MASS EFFECT 2 – Review
MASS EFFECT 2 is a videogame developed by BioWare, published by Electronic Arts for the Xbox 360, PlayStation 3 and PC. The Xbox 360 version was played for the purpose of this review. It was directed by CASEY HUDSON.
Isn’t it weird? We have written 28 (TWENTY EIGHT!) articles about Mass Effect 2, but not a single tiny review? It’s time we corrected that.
So! Although I knew it from the start that liked Mass Effect 2 a lot, it took me some time to figure out exactly why I liked it. I knew what I disliked in it, though. I also knew it was a near great game; basically, for the same reasons ActRaiser was a near great game: the game’s main mechanism had to be diluted in order to hide its flaws.
I’ve only became aware of where the greatness of Mass Effect 2 laid after examining Mass Effect 1. The original Mass Effect tried to play it as much as a new IP could possibly do, for it was, at the end of the day, essentially Star Wars: Knights of the Old Republic (or KotOR – also developed by BioWare) sans the Star Wars part. The plot structure, the moral choices, the items, allies and quest mechanisms surrounding the adventure of the newest Jedi of A Galaxy Far Far Away were all basically the same stuff we would relive during the tale of the first human Spectre agent of Mass Effect‘s Citadel Council. Stuff like these usually leave me raging mad â€“ after all, if I wanted to play that same game again I wouldn’t play the same game again! (Coming up next… our merry review for Assassin’s Creed Brotherhood!)
Despite that, Mass Effect did manage to deviate from the mold, and during those times it shone â€“ even if such deviations were eventually unpolished. Most importantly, instead of the tired old Light vs. Dark Side bickering involving lightsabers, furries and that same old desert planet that appears to be omnipresent despite being the planet that it’s farthest the bright center to the universe, we have a whole new – and incredibly fleshed-out – galactic lore involving xenophobia, the revolt of technology, the frustrating shackles of official regulations versus the abuse and the calamities caused by unregulated environments, all tied up in a neat bundle rich with background details.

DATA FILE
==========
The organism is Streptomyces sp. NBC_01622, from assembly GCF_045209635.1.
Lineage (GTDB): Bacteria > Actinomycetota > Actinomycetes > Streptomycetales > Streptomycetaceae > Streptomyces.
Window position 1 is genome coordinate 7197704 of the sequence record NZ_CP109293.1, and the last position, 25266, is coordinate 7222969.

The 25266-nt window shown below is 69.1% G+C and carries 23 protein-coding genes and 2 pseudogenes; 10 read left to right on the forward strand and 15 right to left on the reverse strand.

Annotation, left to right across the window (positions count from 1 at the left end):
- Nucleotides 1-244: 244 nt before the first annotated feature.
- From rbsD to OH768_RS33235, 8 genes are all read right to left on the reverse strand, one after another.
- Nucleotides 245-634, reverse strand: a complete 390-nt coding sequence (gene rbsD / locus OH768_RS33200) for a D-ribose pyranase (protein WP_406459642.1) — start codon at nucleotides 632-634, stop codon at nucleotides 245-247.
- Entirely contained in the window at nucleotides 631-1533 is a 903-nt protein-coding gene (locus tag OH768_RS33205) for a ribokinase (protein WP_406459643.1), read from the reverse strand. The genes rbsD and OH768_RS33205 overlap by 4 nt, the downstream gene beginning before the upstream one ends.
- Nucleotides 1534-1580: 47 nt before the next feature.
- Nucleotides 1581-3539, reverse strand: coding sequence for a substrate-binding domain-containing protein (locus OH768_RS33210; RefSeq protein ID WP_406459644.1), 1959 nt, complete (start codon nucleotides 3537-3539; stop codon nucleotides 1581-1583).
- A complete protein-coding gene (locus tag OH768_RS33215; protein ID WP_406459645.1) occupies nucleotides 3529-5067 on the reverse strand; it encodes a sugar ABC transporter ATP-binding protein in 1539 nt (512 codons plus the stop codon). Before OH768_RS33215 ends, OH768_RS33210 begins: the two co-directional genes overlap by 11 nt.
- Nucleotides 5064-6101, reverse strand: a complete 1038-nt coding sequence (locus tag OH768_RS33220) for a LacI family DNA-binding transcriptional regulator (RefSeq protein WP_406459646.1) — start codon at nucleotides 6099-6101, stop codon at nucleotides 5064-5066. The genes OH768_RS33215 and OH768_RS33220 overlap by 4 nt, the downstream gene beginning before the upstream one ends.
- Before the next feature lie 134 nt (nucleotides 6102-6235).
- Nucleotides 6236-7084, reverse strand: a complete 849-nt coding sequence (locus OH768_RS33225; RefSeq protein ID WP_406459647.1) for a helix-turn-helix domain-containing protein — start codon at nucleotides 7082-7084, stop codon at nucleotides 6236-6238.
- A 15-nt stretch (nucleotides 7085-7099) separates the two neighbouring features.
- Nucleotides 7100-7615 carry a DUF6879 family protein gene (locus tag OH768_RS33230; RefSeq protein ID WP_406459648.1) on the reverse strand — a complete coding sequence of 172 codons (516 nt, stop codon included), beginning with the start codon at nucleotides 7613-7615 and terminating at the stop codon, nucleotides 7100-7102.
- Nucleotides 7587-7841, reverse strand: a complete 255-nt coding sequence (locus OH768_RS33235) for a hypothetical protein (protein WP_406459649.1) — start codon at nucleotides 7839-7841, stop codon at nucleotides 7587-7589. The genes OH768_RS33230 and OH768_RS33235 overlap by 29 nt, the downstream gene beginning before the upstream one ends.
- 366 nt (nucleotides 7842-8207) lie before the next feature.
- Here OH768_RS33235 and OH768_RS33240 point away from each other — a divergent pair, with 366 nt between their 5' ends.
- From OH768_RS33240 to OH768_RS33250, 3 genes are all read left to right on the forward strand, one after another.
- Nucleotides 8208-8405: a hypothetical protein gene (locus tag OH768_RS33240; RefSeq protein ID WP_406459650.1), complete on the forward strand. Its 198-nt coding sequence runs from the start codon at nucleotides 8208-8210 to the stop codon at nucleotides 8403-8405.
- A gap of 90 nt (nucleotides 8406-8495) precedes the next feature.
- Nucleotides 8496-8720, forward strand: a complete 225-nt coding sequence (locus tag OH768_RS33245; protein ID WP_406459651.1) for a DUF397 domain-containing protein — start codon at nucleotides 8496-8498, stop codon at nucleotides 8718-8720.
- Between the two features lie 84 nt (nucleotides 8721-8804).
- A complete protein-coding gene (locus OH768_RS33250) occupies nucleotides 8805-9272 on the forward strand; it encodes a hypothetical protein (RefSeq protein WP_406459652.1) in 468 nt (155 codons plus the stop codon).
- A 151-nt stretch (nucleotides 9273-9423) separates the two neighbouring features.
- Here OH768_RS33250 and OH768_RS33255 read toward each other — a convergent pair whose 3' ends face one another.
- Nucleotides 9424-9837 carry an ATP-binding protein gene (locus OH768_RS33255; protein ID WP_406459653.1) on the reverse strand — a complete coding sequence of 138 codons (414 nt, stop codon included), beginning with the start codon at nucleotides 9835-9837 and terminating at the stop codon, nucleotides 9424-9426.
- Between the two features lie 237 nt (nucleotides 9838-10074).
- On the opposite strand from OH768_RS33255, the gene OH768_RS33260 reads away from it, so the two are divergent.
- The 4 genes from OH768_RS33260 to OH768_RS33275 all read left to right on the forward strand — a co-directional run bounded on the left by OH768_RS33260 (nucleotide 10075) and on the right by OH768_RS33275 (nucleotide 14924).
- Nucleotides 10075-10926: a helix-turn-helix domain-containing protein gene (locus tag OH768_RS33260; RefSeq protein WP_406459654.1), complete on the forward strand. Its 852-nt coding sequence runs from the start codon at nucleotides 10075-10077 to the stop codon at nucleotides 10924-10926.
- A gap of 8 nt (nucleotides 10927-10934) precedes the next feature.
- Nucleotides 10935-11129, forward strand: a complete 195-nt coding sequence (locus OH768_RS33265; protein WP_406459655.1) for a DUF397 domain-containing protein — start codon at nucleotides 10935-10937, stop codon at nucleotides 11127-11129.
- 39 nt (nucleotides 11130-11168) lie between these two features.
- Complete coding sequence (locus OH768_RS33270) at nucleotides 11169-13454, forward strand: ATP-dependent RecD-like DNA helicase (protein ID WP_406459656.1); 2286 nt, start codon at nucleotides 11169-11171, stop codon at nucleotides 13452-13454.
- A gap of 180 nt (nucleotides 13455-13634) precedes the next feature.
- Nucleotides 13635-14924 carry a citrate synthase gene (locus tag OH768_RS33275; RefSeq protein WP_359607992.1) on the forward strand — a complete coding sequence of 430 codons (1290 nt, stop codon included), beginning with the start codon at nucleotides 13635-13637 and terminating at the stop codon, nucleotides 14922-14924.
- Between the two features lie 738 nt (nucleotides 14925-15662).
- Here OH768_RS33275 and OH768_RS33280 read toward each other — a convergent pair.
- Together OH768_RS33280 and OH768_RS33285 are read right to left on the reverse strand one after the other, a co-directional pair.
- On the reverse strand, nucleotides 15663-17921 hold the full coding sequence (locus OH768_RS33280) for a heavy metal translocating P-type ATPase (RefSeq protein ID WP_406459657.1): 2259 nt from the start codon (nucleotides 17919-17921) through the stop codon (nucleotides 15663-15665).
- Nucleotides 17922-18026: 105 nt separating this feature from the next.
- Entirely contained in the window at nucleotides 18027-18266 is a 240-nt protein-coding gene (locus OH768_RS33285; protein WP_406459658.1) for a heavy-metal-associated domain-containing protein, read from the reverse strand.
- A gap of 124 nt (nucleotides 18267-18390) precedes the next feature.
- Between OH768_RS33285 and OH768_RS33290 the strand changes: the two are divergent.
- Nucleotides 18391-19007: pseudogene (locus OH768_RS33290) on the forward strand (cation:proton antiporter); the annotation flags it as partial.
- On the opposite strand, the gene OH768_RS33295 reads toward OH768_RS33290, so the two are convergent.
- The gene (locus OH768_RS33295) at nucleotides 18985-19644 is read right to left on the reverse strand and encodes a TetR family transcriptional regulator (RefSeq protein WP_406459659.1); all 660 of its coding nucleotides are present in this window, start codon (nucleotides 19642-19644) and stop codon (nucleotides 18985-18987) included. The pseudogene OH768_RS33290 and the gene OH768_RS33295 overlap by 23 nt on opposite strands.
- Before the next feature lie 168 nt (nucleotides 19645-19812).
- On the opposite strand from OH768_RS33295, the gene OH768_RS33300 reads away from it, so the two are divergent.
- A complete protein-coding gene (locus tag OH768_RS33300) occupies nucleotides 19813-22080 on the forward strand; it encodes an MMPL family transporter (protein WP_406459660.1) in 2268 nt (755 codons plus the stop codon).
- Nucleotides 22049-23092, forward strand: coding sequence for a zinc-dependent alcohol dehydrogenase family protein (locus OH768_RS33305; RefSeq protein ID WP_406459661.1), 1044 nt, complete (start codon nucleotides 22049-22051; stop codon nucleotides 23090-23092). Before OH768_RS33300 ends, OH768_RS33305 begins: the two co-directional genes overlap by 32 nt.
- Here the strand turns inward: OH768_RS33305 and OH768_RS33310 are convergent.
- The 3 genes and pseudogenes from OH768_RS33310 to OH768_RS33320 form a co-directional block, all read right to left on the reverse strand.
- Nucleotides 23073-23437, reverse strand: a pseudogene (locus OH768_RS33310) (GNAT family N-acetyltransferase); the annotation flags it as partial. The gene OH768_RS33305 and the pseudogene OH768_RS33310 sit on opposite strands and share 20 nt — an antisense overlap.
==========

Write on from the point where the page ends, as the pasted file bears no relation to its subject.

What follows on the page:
It’s from this new, fresh universe that the greatness of the Mass Effect franchise emanates. It’s that mythos that elevated what would otherwise be a trite conflict involving Commander Shepard, the new sheriff in town, and Saren Arterius, a veteran Spectre agent from an alien race whose role is pretty much to serve as proxy Klingons, into something whose meaning and consequences we cared about.
Enter Mass Effect 2, with much more memorable characters like the Salarian Doctor, Mordin Solus; a much better plot structure, including better romance sub-plots; one of the most striking openings I’ve seen in 2010; an interesting take on the ever-relevant thematic of terrorism and the improvement of an already stellar cast. Now, not only Mark Meer and Jennifer Hale infuse giant amounts of characters to what was supposed to be a generic face, but they are also joined by Martin Sheen, whose voice tone alone carries the weight of the game’s entire climax.